Whether you are still looking for a car that you need or already got pre-approved and ready to grab a new or used car anytime, price negotiation is always there. It is part of a buyer’s instinct. There are some sellers that you could easily persuade to deflate the price a little and there are some who are not. So, here are some tips to have the negotiation a bit on your side!
Tip #1: Do Some Research
Before you set-up an appointment with a seller, make any phone calls, or do some walk-in in a car yard, make sure that you know what car you need and to find out about that, you have to consider your purpose of purchasing one. If you commute a long distance to work, for example, you should get a car that has good gas mileage or you may need a car that will fit into a small parking space, or you may need a car that will fit 8 members of the family, and so the like. You also have to research some relevant information about it such as the model, specs, and the current possible price of it in the market. With this, the seller will not take advantage of you not knowing anything which is a possible reason for them to make the price a bit higher.
Tip #2: Set Your Budget
This is very important so as for you not to have any financial problems in the future. Establish a budget to determine how much you can afford. You can do this while you are doing your research for the car you want and for the current price of it in the market. Find out the maximum amount you are willing to keep for the car payment each fortnight or for each month. Just remember not to reveal it with the seller for some of them will vary the price of the car with the price you are willing to pay. You also have to consider the down payment, the interest rate, the length of the loan, the maintenance costs, and the gas.
Tip #3: Keep your poker face on
If the car dealer has the exact dream car you need, don’t get too excited to tell or even show that you are very much willing to purchase the car. The seller can easily increase the price if they found out that you are eager to do make negotiation done right away. Open yourself with their suggestions regarding other models which will give them a signal that you can change your mind at any time.
Tip #4: Let an Independent Expert Check the Car
From the phrase itself, it is really wise to have an independent mechanic with you when you are going to inspect any car of your choice. Some sellers will do everything just to offload their used cars so it is in your hands to make sure that everything, from the exterior and interior up to the engine. The mechanic will also give you the green light if it is good to go.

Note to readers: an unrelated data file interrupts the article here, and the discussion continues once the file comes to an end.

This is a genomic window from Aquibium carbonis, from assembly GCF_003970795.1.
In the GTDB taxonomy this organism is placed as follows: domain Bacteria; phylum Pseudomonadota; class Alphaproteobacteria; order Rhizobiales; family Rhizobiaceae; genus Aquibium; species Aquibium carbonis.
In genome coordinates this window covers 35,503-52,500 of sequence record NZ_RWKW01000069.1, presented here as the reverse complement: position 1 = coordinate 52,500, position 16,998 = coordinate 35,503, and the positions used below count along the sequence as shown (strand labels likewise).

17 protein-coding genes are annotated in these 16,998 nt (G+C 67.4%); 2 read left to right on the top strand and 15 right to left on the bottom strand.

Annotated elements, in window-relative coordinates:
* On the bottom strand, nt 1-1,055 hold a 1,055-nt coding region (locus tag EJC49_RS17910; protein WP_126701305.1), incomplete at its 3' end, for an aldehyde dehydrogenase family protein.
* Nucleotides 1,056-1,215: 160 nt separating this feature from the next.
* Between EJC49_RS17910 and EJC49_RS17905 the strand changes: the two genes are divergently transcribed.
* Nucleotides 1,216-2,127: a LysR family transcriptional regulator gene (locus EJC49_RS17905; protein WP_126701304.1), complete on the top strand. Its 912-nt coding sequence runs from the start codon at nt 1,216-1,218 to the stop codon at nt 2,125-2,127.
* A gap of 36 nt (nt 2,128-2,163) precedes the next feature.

Tip#5: Stick to the Car of Your Choice and Make an Offer
Now that you already know what car you need, stick to it. Some sellers will pressure you in trying their other available models when the one you need doesn’t meet your expectation when you visit their car yard. Don’t let the pressure get into you and always think that there are plenty of fish in the sea as they say. You can always visit and canvass from other sellers that offer the exact model you need.
The moment you will find your dream car, start the negotiation at a reasonable price in accordance with your budget and with the seller’s initial price. It is important not to make the offer too low for it will offence the seller and will cause the deal to be taken off. Bargaining the amount is also an option for both parties.
Once the deal has been done, it is very important to get the sales figure in writing so that both parties have something to fall back on in any problems arise.
Tip #6: Don’t hesitate to walk away
If you and the seller don’t agree with the amount that you can
actually afford, don’t hesitate to walk away. It is a sign that the deal
is not meant to be. Go and find other sellers that will meet your
criteria. You can always do the same thing with another seller that will
provide you your needs.
If you have found the right car for you, you can always get a free quote of it. Check out and fill-in our “Quick, Easy & FREE Quote” form to get started.
By Top Gear
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For decades, people have been speculating on topics ranging from car colour affecting insurance premiums to outlandish service intervals. You might ask yourself why these misconceptions exist and where these myths come from. It’s partially due to the lack of transparency in the industry itself as well as the fact that most people find the world of cars to be a little confusing. Whatever the reason, we’re debunking five of the silliest misconceptions about cars, once and for all.
By Craig Jamieson
Ah, the Skyline. Against a skyline. Nice.
The Skyline, in our opinion, is the car that made Nissan.
Never mind that it was actually invented by Prince – no, not the ‘Purple Rain’ one, the Japanese car manufacturer, which merged with Nissan in the 1960s. Nissan kept the excellent ‘Skyline’ name – and the somewhat suspect ‘Gloria’, but we digress.
The Skyline nameplate dates all the way back to the late 1950s, but it’s the 1989 R32 Skyline GTR that really put Nissan on the map. Even though there had been quite a few highlights in the range over the years – the original 1969 GTR, for instance, and the R31 GTS-R – the R32 left an indelible mark, both on the road and in motorsport.
Families have moved on from the family sedan.
Looking at sales trends, soccer fields and school drop-off lines it’s clear that today’s family car is actually an SUV. And the family-friendliest vehicle of them all, the minivan, continues to appeal with its purpose-built practicality.
As SUVs have grown more comfortable and more efficient over the years, families and car shoppers in general have demonstrated an increasing preference for the elevated driving position, superior cargo versatility and higher profile of SUVs. Whether it’s the sliding doors and cavernous interior of a minivan or the high-riding nature and available all-wheel drive of an SUV, each of these vehicles is simply more functional as a family car than a traditional sedan.
~ Best 2-Row SUVs for Families
2017 Honda CR-V
Totally redesigned for 2017, the CR-V is the best-selling SUV in the country and one of our most awarded cars every year.
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Motor Company's futurist shares six automotive trends that will shape the car
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By Reader’s Digest